The urgent request of the Baha’i community of Najafabad at this point for your respected office is to arrange such that the Baha’is can regain access to the cemetery and be assisted with the preparation of new graves, and, in due time, replace the gravestones. Furthermore, the harassment and intimidation of Baha’is should be stopped. It is our wish to preserve and maintain the respectful and harmonious relations that exist between Baha’is and their Muslim neighbours and colleagues.

The important issue is that, due to our religious laws, it is impossible for us to transport our dead to Isfahan or other cities for burial. In the meantime, should we lose a member of our community, we have no other choice but to leave the corpse in a coffin and, after informing your respected Office, leave the coffin in front of the Governor’s Office and request further instructions. Needless to say, if this request that has been submitted to you in a spirit of sincerity should fail to produce results, we will have to take the matter to the national authorities.]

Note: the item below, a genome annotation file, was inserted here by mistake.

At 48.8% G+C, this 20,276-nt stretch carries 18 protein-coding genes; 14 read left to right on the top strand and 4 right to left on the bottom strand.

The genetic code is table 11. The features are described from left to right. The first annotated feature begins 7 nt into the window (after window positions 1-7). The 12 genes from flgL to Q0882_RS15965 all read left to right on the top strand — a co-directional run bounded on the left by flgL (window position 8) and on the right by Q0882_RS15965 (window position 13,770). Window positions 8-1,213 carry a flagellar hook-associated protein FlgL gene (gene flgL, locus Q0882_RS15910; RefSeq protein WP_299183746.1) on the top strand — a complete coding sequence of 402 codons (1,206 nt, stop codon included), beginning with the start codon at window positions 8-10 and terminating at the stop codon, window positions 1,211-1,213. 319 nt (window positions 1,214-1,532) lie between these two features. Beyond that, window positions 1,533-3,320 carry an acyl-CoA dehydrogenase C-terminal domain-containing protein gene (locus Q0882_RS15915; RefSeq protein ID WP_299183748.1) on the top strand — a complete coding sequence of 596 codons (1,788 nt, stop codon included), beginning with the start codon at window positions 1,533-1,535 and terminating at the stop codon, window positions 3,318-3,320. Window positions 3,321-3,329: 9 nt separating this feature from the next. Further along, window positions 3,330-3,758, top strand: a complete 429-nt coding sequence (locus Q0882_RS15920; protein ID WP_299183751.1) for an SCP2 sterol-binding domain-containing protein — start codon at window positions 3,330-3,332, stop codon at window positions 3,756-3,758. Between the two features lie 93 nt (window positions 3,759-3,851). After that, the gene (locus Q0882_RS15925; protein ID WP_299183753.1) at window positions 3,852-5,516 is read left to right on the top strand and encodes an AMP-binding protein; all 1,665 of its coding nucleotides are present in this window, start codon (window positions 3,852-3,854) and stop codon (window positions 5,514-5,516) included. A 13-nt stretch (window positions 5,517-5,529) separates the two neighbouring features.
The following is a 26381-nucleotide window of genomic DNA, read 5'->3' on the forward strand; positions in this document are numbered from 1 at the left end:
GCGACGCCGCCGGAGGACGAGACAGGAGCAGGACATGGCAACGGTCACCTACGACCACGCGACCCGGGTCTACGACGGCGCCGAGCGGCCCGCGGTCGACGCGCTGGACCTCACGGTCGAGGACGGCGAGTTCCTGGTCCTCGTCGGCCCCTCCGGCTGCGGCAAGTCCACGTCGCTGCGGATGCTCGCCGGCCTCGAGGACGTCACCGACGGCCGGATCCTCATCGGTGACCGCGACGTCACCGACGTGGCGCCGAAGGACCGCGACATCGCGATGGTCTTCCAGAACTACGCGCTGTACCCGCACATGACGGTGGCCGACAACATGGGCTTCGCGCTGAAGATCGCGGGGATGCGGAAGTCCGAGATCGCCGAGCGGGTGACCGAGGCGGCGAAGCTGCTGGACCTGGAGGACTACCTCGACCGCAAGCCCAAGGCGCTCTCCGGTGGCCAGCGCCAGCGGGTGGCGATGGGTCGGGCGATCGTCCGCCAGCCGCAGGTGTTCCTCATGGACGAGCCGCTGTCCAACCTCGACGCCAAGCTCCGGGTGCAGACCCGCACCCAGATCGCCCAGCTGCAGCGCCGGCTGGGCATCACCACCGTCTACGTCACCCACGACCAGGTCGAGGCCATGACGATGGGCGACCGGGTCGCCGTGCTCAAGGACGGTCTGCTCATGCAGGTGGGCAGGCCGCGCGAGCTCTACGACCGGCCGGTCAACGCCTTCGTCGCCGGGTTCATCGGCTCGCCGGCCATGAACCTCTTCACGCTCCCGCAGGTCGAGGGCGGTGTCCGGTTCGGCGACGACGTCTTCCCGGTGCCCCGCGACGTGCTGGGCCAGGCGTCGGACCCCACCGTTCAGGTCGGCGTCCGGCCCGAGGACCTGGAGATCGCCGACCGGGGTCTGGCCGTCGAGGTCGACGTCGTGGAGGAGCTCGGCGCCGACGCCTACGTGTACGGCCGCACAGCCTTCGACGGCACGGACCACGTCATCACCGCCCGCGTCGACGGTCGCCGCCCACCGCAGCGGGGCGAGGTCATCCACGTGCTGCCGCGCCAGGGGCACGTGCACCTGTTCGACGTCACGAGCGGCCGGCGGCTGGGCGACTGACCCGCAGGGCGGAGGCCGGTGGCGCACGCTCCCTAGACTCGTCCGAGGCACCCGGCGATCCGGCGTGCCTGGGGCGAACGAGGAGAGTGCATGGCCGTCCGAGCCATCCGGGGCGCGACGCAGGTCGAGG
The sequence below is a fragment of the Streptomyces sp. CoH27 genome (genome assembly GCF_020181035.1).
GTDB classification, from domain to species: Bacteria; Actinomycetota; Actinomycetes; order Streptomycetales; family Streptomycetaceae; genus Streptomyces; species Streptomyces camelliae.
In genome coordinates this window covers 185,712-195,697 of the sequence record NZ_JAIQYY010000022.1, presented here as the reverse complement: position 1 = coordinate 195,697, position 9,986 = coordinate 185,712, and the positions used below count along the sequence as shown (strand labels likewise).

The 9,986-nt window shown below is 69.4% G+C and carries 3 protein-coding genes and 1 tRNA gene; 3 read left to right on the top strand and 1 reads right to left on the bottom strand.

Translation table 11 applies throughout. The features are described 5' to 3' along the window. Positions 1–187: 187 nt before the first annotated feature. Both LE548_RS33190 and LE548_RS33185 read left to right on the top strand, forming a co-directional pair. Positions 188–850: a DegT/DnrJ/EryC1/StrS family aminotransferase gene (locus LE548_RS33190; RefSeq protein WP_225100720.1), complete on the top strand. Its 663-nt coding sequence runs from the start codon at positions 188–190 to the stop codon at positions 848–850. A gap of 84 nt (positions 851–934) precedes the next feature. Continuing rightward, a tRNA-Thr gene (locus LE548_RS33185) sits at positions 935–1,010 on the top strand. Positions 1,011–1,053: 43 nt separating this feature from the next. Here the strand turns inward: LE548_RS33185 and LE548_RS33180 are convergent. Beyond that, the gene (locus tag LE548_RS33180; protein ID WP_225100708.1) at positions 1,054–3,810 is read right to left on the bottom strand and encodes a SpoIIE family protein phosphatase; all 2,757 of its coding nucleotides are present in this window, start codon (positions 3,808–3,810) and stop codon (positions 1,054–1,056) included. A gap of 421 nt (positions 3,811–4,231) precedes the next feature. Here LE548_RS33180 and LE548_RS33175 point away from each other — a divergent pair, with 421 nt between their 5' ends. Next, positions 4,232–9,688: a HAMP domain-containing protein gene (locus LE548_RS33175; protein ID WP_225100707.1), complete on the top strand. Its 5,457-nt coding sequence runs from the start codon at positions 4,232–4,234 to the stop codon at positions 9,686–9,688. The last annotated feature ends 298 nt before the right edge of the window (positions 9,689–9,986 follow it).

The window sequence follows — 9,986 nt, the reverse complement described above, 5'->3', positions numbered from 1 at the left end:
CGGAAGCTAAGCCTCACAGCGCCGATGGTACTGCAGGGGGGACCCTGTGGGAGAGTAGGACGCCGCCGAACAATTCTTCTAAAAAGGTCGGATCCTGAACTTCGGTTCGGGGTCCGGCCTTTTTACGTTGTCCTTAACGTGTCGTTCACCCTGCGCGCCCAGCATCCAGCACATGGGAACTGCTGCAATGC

Respectfully yours,

The Baha’i community of Najafabad